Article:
Swindle could win big without winning

There’s a lot of water left to cover in the Bassmaster Elite Series season, but if today’s standings hold true through September, current leader Gerald Swindle will take home his second Toyota Bassmaster Angler of the Year trophy and his first since the dawn of the Elite Series format.

It would be another feather in the cap of one of fishing’s best talents on and off the water. In addition to his 2004 AOY trophy, his accomplishments include:

  • 15 Bassmaster Classic appearances;
  • 2011 Bassmaster Southern Open on Kissimmee victory;
  • Over $1.8 million in B.A.S.S. prize money
  • Four Forrest Wood Cup qualifications;
  • 1998 FLW Wal-Mart Open on Beaver Lake victory; and
  • An additional nearly $500,000 from FLW.

All of that pales in comparison to his skill as a marketer. On the promotional side of things, no one has done as much with their talent and their resources as the G-Man.

There’s one thing that Swindle does not have, though: One of those big blue Elite Series trophies.

One problem with being at the top – whether it be the AOY standings or the marketing food chain – is that everyone else wants to kick you off the hill, and right now there’s a murderers’ row sitting behind him. Of the next 11 pros in the AOY race, all of them except one have at least one Elite Series victory on his resume, with the lone outlier, Matt Herren, having recently conquered the Toyota Texas Bass Classic. Looking back over the AOY races since 2006, when the Elite format debuted, during his AOY season each title holder has won either a regular season event, an All-Star event or the Classic, with the exception of Aaron Martens in 2013 – although he made up for it in 2015 with two Elite Series wins in his next AOY campaign.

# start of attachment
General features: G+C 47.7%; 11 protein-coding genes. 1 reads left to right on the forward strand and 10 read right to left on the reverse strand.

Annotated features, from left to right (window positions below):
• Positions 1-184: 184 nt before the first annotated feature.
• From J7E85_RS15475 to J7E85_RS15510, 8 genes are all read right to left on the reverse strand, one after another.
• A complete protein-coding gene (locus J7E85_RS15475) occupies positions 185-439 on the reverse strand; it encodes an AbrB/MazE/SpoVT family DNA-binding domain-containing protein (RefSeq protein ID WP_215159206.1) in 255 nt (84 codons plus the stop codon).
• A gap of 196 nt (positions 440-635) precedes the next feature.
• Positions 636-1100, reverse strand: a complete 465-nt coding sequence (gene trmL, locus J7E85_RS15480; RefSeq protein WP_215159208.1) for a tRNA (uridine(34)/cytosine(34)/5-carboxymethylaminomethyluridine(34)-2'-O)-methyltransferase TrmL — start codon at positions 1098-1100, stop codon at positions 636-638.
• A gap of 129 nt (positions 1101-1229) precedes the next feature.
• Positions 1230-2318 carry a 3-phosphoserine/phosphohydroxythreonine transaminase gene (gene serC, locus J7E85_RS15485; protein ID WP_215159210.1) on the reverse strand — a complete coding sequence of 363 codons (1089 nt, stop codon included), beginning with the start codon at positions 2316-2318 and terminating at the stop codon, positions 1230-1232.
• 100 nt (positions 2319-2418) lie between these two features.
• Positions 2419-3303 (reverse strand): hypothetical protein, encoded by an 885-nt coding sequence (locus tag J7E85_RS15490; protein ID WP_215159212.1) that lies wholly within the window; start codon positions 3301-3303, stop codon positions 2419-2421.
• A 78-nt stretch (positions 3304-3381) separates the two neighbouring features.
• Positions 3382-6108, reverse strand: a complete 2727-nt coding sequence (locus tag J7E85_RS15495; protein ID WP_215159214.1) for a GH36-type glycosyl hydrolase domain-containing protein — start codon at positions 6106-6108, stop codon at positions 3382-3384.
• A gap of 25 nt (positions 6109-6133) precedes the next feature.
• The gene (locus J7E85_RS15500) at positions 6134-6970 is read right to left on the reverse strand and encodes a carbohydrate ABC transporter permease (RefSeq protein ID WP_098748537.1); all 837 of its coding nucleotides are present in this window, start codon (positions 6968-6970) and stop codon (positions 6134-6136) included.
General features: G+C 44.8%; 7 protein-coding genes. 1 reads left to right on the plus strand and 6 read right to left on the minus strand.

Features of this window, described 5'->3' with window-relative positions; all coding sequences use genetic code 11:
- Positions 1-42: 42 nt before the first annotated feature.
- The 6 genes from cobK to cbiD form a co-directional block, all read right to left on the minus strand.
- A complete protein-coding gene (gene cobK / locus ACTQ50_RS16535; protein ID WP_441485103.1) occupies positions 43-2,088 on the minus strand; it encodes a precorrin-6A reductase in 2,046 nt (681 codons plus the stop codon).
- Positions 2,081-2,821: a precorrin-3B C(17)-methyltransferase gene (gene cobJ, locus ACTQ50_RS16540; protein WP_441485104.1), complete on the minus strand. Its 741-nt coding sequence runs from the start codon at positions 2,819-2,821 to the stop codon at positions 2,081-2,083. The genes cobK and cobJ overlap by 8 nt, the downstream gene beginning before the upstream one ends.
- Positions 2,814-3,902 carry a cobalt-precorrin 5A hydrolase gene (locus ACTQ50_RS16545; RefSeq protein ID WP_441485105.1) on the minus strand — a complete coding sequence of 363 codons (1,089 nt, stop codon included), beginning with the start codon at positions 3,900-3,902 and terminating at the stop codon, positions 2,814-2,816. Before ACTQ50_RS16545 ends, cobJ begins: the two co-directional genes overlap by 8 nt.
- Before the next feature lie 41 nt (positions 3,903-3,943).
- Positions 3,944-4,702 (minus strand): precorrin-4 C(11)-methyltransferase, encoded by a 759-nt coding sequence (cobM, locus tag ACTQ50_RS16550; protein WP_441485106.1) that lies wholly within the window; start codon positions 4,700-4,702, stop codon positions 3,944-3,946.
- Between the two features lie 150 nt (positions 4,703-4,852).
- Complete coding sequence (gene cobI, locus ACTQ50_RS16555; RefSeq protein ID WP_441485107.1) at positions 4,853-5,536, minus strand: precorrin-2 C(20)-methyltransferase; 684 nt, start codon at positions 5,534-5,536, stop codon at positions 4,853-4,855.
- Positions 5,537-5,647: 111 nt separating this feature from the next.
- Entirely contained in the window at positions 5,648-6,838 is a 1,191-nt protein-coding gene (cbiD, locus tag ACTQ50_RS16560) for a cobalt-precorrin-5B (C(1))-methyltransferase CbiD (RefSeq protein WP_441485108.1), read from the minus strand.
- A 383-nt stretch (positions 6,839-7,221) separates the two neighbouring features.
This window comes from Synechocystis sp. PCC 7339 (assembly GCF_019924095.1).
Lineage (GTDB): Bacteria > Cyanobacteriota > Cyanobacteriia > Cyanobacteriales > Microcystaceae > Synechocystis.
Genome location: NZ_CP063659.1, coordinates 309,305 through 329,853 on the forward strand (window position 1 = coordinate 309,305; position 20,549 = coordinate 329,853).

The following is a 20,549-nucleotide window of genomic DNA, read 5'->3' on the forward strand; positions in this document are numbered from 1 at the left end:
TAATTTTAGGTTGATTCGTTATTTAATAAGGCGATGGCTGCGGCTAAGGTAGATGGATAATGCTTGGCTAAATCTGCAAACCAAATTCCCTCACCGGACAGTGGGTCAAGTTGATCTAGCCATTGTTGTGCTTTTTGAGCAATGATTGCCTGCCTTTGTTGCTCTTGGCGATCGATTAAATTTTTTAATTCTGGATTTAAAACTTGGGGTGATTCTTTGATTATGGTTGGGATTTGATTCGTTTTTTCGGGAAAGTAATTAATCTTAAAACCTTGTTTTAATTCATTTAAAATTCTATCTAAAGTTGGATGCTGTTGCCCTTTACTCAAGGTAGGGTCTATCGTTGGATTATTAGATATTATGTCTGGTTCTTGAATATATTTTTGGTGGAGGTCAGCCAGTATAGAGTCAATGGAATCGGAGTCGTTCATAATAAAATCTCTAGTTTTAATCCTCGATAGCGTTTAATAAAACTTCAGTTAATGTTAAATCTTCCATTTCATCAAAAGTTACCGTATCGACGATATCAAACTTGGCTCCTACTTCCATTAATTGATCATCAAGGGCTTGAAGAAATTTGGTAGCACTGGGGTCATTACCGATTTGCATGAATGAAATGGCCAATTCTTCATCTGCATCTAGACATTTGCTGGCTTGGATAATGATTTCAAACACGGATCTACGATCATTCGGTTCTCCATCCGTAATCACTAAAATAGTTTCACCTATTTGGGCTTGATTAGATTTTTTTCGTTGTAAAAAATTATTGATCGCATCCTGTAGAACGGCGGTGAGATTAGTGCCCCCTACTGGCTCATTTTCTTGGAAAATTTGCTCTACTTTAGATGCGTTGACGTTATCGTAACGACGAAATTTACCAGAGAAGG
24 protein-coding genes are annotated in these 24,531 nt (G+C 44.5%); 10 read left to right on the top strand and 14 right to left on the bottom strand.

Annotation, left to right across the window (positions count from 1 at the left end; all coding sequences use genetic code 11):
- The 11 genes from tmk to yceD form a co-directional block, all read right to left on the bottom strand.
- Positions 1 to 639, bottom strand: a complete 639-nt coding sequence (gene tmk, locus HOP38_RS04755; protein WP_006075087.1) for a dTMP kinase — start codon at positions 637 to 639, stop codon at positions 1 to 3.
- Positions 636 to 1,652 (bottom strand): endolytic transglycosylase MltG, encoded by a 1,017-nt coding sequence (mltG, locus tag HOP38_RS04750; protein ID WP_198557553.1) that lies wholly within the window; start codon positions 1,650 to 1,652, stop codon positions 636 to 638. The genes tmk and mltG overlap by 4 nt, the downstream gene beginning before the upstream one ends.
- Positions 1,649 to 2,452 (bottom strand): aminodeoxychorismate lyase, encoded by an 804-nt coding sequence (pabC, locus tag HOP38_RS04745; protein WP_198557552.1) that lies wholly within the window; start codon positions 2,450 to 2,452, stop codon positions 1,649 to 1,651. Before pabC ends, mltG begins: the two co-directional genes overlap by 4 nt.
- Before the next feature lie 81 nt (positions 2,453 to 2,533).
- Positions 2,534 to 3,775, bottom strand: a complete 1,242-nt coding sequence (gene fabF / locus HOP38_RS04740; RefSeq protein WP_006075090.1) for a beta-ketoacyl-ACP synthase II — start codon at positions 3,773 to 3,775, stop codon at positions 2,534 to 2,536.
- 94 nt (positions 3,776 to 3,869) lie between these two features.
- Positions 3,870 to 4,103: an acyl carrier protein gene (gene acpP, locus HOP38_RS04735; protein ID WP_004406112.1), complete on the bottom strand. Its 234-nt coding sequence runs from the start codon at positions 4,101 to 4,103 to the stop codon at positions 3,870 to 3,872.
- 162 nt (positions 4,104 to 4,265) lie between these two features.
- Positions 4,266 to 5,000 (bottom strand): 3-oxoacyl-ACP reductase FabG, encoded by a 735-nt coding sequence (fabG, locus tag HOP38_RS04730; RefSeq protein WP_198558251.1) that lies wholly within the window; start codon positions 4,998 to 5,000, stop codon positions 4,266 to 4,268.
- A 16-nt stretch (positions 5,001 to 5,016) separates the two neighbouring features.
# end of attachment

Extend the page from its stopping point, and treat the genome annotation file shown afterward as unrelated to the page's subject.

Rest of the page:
The truth is that you don’t have to have a win to claim our sport’s version of the MVP. You could finish second in every tournament over the course of the year and your margin in the AOY race at season’s end would be massive. To borrow an old bowling adage: “Strikes are for show, but spares are for dough.” Yes, the big Happy Gilmore checks come out when you’re the best competitor in a given week, but to win the title that most pros hold in highest esteem, you have to keep your foot steadily on the gas and not make a single miscue.

It’s not that Swindle hasn’t come close to a tour level or championship win.  In the 2002 Forrest Wood Cup, he finished second to John Sappington by 5 ounces. In the 2005 Classic, he finished third to KVD and A-Mart by 18 ounces, while weighing in 11 out of a possible 15 bass over three days. In Elite competition he’s had similar close brushes with victory. Among his 18 Elite Series Top 10 finishes in regular season events and Majors (not including All Star events), he finished second to Jason Christie at Dardanelle in 2014 by 4 ounces. In 2011 at Toledo Bend it was even closer, as Dean Rojas edged him out by a single ounce.

So if Swindle maintains his lead in the AOY race through Mille Lacs, but doesn’t get a signature win for this campaign, does it merit any kind of asterisk or “yes, but” qualification? On first thought, I have to admit that it feels weird to provide the crown to someone who seems not to have touched every rung of the ladder on the way up. Upon further consideration, however, you have to ask what the guys below him in the AOY race would do to surpass him – would they trade one of their previous big wins, or even two of them, for the AOY crown? In other words, would KVD give back the Toledo Bend and/or Cayuga trophies for the AOY title? I haven’t quizzed any of them on it, but I can most assuredly say that every one of them would at least consider it, if not jump at the chance.  

Right now the 11 anglers immediately following  Swindle in the standings include multiple Bassmaster Classic winners, Forrest Wood cup champs, TTBC winners, Bassmaster Anglers of the Year and an FLW Angler of the Year – every member of that group is a certified hammer and a deadly competitor and every one of them wants to be where Gerald sits right now. If he maintains his lead, he will become one of fewer than a dozen pros to claim multiple Bassmaster Angler of the Year titles, and every one of those guys is a steel lock first ballot Hall of Famer. It would give him more Bassmaster AOYs than Hackney. More than Skeet. More than Clunn, Ike, Yelas, Hank Parker or Denny Brauer.

While I’m sure that it still eats at Gerald, with that in perspective, the “missing” Elite Series win starts to seem awfully inconsequential. With another title, regardless of the route he takes to get there, he’ll put an exclamation point on an already exceptional career of casting for cash.